The opposition, however, points out that the probes did not pinpoint ruling party leaders as the Central Bureau of Investigation (CBI) is doing now.

They hope more and more Trinamool leaders and ministers will be dragged into the investigation before the state heads of assembly polls in 2016.

But then most leaders admit turning sentiment into votes requires organisation across the state, something that none of the opposition parties has at the moment.

Samik Bhattacharya, the first BJP MLA to win in Bengal on his own, is not pulling his punches.

“It (Saradha) will cost Mamata more dearly. Rajiv Gandhi had a century-old party with a structure to fall back on. Trinamool Congress is a one-person party. The entire system will collapse once the leader’s image is gone,” he says.

Political analysts are guarded.

“It’s quite likely that Saradha may turn out to be Mamata Banerjee’s Bofors. Let me tell you, anti-incumbency has already set in among a large and growing section of the urban voters. It will take some time to spread to the rural sections,” says Amal Mukhopadhyay, retired principal of Presidency College and a professor of political science.

“But in 2016, I don’t rule out a thinning of the thumping majority that Trinamool enjoys in the current assembly,” he adds.

The problem with Bengal’s ruling party is, it is yet to refute with logic and evidence the perception that its leaders are deeply involved in the Saradha scam.

As the scam exploded in Bengal in April 2013, the opposition immediately started alleging the entire plot was aided and abetted by leaders of the ruling party.

There were too many signs all around – Trinamool leaders regularly graced Saradha programmes and sung paeans to its chairperson Sudipta Sen, the kingpin of the scam.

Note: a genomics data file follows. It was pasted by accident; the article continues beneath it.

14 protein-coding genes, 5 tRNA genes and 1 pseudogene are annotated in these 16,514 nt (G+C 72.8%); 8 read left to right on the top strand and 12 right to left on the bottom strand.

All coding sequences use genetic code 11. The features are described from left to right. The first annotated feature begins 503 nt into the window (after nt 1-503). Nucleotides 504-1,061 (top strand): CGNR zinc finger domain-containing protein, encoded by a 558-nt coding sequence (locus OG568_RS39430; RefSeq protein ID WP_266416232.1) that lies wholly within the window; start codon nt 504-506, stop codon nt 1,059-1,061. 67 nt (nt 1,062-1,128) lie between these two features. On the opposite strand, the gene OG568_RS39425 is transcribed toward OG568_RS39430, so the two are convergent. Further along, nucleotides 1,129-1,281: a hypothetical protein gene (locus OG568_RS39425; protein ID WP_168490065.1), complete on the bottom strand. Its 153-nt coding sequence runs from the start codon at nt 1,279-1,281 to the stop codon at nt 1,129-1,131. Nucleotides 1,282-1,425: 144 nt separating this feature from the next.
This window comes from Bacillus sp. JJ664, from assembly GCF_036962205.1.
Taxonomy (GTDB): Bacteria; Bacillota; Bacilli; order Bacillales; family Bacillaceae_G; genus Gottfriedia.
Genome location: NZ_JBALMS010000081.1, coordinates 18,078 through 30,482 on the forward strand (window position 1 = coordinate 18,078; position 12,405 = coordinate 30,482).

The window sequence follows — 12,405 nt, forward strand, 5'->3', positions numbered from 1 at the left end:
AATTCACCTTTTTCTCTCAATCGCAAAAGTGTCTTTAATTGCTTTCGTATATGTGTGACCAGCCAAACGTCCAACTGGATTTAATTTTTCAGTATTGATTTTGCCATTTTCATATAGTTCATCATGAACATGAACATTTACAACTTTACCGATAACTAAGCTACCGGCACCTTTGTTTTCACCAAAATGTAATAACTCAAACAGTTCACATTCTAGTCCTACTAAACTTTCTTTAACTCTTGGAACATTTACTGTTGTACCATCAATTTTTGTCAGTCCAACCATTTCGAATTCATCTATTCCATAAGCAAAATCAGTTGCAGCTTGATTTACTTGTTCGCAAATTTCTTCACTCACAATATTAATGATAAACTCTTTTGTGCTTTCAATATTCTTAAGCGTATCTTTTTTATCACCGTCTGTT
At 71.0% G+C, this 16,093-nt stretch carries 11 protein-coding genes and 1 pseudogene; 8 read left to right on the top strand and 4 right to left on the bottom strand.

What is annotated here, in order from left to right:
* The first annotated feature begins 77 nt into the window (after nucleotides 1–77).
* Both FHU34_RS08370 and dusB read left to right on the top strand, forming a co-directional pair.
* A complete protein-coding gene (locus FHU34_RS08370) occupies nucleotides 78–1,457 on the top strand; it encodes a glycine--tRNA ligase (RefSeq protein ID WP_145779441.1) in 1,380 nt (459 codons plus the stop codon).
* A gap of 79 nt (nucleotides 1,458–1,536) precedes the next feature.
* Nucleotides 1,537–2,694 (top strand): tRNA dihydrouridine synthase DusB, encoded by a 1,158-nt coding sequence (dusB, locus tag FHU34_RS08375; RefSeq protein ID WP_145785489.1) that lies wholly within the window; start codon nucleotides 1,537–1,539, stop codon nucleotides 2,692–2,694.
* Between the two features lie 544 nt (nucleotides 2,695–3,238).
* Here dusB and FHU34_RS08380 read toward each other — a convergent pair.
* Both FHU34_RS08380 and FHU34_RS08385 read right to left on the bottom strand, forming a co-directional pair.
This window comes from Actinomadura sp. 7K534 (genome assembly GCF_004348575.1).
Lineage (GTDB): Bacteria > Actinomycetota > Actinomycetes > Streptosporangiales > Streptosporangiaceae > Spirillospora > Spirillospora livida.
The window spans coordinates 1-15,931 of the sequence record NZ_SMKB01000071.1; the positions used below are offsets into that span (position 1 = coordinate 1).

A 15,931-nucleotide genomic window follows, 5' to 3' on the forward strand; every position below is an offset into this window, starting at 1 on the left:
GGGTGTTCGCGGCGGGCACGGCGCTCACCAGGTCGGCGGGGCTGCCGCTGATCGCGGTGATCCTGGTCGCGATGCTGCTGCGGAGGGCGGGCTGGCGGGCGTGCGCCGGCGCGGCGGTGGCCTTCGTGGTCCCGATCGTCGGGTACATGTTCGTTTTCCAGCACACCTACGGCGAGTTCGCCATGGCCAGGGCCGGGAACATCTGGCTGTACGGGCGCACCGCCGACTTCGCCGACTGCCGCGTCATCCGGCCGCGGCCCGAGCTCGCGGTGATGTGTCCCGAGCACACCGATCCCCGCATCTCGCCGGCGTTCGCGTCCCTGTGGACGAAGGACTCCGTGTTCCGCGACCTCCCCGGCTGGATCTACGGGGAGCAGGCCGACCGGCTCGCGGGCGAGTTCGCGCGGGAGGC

A clutch of newspapers and TV channels owned by the group unquestionably campaigned for the ruling party. Even the chief minister was seen in more than one Saradha programme.

Former chief minister Buddhadeb Bhattacharjee was the first to coin a catchy phrase: “Agey uni chilen satatar pratik, ekhon hoyechen Saradhar pratik” (Earlier she was the symbol of honesty, now she is the symbol of Saradha).”

As 2013 drew to a close, worse followed. Banerjee’s own party MP, who was also the CEO of Saradha’s media business, alleged the CM held secret a meetings at Delo tourist lodge in Kalimpong (North Bengal hills) with Sen, in which he was present along with party general secretary Mukul Roy.

“She was the biggest beneficiary of the entire exercise,” alleged Kunal Ghosh publicly. Over the past one year, none from the party logically refuted what Ghosh claimed, apart from labelling it as the ranting of a ‘thief’.

A suspended Trinamool Congress MP has alleged Bengal chief minister Mamata Banerjee was the biggest beneficiary of the Saradha scam. (HT file photo)

The CBI investigation into Saradha has reinforced public perception.

Between the Enforcement Directorate and the CBI, as many as six Trinamool MPs have been summoned; Kunal Ghosh and another party leader are in jail; and the textile minister and two assistants of the transport minister have been interrogated.

What’s more, another Rajya Sabha MP who heads a chit fund himself is under the scanner of the ED. And just two days ago, Sudipta Sen's driver told in public that he drove Sen to Trinamool general secretary Mukul Roy's office a mere four days before he escaped from Kolkata on April 9 last year when the Saradha empire was crumbling all around him. And on April 7, another Trinamool MP Subhendu Adhikari visited Sen at late in the night for a long meeting at the group's office.

Worse still, another MP has been accused of having ties with the Jamaat-e-Islami and channeling Saradha funds to the fundamentalist group in Bangladesh.

Trinamool chief Banerjee, who finds herself grappling with a raging controversy, has, however, maintained that the Left Front is to be blamed for the chit fund menace in Bengal, as most of such companies had begun operations in the previous regime.

First Published: Sep 25, 2014 12:08 IST